James Dickey, one of the stars in the American firmament, died this past January. For certain of us, he was the most powerful, the most loved, poet from the 1960’s onward. By the time I met him in ’67 or ’68 he had brought out Poems 1957-1967, which included Buckdancer’s Choice, winner of the 1966 National Book Award. He was on his way to a reading somewhere, and his plane had a layover in New Orleans, so I drove down from my farm in central Louisiana. I was fox-hunting back in those days and knew his poems about the same. We talked some about that, and I listened to him play his guitar. It always went with him then, just like any troubadour’s.

He struck mc then and later as someone who felt intensely and wanted you to feel the same way. The poem, he thought, is the poet’s gift to others, the feeling that “through poetry you are actually enabled to live more, to participate more deeply in your own existence.” Above all else, he celebrated the natural world. He said that the natural world was infinitely more important to him than the man-made world, and he did not want, nor did he want others, to lose the deep and necessary intimacy with natural process, the great wheel of existence with its birth and death of plants, animals, and men.

For all his exultation in the physical world, he was a very literary man. Immensely intelligent and widely read, he was a complete man of letters, which included an insightful and wide-ranging critic and, of course, a novelist. It is mildly ironic that if you ask the average American whether he has read Dickey, he acts puzzled, but if you mention the man who wrote Deliverance, he smiles and agrees—confirming what many know, that a novelist is almost unknown in America unless a book of his is made into a movie. As Nicole Kidman says in To Die For, “You’re nobody unless someone sees you on TV.”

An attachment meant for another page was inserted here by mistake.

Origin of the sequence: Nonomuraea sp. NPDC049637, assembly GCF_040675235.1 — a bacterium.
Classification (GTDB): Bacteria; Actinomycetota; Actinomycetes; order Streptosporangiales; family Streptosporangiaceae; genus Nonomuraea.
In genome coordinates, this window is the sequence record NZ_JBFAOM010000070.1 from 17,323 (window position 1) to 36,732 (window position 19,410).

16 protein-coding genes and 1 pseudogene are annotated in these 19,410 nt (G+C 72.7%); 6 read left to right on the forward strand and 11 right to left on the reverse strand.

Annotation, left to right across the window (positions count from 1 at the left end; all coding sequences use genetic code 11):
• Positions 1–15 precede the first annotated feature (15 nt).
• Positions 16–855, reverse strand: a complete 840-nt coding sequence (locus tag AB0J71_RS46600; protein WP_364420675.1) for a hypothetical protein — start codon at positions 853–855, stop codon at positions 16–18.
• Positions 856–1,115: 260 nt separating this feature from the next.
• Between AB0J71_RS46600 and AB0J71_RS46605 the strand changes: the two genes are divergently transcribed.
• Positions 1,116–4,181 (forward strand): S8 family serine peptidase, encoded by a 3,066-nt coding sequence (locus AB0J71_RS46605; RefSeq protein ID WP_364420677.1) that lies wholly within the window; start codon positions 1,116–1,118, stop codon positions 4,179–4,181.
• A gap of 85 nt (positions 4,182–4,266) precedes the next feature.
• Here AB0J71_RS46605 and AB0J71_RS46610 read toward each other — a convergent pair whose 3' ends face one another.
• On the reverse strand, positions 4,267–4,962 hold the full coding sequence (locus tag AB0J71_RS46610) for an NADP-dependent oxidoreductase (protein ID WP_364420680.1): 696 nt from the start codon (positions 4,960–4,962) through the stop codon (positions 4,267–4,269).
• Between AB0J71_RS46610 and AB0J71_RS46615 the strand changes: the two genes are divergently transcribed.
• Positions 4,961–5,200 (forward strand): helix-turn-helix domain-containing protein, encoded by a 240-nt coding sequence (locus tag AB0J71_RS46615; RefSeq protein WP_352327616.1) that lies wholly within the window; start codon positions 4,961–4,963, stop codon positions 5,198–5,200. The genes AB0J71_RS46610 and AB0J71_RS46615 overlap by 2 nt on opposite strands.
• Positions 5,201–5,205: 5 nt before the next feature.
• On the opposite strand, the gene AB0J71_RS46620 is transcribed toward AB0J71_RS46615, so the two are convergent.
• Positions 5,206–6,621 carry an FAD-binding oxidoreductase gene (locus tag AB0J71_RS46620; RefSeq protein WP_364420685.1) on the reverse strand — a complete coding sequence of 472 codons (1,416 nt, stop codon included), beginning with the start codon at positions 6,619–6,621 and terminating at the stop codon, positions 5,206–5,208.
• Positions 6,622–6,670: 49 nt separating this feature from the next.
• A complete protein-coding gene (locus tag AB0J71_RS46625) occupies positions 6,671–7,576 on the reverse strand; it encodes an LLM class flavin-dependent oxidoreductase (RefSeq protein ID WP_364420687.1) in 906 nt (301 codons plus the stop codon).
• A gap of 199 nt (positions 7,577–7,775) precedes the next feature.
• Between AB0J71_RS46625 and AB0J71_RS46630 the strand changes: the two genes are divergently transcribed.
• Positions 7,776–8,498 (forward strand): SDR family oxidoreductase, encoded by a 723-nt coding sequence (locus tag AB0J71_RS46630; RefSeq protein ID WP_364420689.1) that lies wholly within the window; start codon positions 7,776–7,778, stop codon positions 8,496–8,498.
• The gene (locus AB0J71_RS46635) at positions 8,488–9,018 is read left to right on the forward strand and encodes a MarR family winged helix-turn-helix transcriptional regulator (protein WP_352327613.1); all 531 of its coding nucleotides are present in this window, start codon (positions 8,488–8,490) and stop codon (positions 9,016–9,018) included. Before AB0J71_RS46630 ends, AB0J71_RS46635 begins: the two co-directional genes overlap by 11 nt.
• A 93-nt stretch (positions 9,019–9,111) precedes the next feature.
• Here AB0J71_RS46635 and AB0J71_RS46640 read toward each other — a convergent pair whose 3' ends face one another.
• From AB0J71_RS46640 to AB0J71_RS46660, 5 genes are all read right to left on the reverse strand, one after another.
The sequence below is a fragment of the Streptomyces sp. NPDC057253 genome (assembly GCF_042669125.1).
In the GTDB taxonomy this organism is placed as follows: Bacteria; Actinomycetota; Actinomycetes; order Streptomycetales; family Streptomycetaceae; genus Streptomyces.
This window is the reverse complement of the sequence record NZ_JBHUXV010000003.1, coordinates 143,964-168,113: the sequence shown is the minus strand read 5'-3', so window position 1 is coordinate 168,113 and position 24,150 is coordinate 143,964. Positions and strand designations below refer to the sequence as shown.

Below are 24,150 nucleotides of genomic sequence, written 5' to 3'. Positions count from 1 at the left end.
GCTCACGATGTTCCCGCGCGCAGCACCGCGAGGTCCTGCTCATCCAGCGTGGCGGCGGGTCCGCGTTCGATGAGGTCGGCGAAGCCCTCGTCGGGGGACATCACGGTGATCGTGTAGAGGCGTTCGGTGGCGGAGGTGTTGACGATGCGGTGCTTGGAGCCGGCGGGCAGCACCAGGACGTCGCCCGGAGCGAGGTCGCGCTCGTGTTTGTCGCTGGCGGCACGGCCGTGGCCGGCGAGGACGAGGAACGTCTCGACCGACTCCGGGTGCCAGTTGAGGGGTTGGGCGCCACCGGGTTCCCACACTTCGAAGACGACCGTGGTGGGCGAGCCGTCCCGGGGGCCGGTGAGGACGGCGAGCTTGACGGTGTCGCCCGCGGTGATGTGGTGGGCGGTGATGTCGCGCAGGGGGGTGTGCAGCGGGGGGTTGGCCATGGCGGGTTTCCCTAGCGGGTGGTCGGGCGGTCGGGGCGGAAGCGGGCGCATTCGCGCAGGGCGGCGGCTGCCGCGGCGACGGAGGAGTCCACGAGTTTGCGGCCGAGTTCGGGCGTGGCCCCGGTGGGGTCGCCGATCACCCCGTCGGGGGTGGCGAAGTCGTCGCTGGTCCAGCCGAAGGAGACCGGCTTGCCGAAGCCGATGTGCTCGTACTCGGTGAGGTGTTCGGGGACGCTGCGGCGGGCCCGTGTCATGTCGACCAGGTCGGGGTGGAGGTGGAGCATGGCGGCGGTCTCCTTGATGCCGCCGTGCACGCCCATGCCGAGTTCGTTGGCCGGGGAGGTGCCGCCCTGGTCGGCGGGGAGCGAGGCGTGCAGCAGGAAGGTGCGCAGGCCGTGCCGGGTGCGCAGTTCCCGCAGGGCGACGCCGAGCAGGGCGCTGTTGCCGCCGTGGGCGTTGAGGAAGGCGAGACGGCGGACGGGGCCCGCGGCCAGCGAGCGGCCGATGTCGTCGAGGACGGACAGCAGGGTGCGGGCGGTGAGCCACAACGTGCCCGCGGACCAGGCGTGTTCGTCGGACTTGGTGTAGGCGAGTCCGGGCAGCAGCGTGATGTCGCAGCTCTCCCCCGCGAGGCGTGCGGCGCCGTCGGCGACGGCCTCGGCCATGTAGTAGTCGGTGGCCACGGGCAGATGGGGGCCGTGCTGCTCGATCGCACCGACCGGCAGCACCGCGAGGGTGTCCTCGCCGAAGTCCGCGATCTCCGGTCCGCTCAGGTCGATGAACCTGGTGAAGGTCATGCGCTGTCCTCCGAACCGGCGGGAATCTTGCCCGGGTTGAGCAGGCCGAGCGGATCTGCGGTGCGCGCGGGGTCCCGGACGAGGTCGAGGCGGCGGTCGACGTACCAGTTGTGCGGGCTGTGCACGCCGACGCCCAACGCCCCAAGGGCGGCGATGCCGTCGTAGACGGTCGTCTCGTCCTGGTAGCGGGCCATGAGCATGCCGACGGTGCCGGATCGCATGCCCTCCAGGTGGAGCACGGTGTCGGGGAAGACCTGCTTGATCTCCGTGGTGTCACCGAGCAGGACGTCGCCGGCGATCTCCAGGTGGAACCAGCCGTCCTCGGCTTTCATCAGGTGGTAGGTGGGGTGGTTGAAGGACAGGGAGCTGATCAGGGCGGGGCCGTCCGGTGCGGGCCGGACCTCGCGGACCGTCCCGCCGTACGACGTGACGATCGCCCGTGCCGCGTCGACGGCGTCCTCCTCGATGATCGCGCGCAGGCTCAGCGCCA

His poems were very accessible, and I think that was why he had such a large public. Many of us had been reared on Eliot and Dylan Thomas, poetry that seemed to need an interpreter to come along with it to explain the Sanskrit or “Abaddon in the hangnail cracked from Adam,” etc. It was Dickey’s belief that at least on a “first level,” any literate, reasonably educated person ought to be able to understand the poem. He said he wanted to be simple without being thin; something for a child and something for critics that they had not had much of. The dramatic or narrative frame was strongly evident, never some disembodied voice.

Dickey’s public performances had much to do with the reinvigoration of young people’s interest in poetry. A man of large physical stature, he was of heroic proportions otherwise; fighter pilot with a hundred missions, star football player, musician, canoeist, archer—just name it. He was instrumental in insisting on higher fees for readings, and many poets have benefited. He said if the university can afford to give a football coach two thousand dollars a talk, it could do the same for poets. Panache, yes, but he believed a poet was worth something, not just a surrogate for real action.

A presence such as Dickey’s, and presence it was, looming so large on the national landscape, was bound to draw out detractors: other strong personalities, but also the sissies and neuters. He could not easily be ignored. Like the cracking of ice when spring comes, or a fresh breeze in the houseplant world of Eastern taste arbiters, such energy could be threatening, and occasionally the little animals would pack-up to try to bring the big animal down, but they did not succeed. In the beginning I said a star had died, but as we know, its light keeps on coming. As far as we know.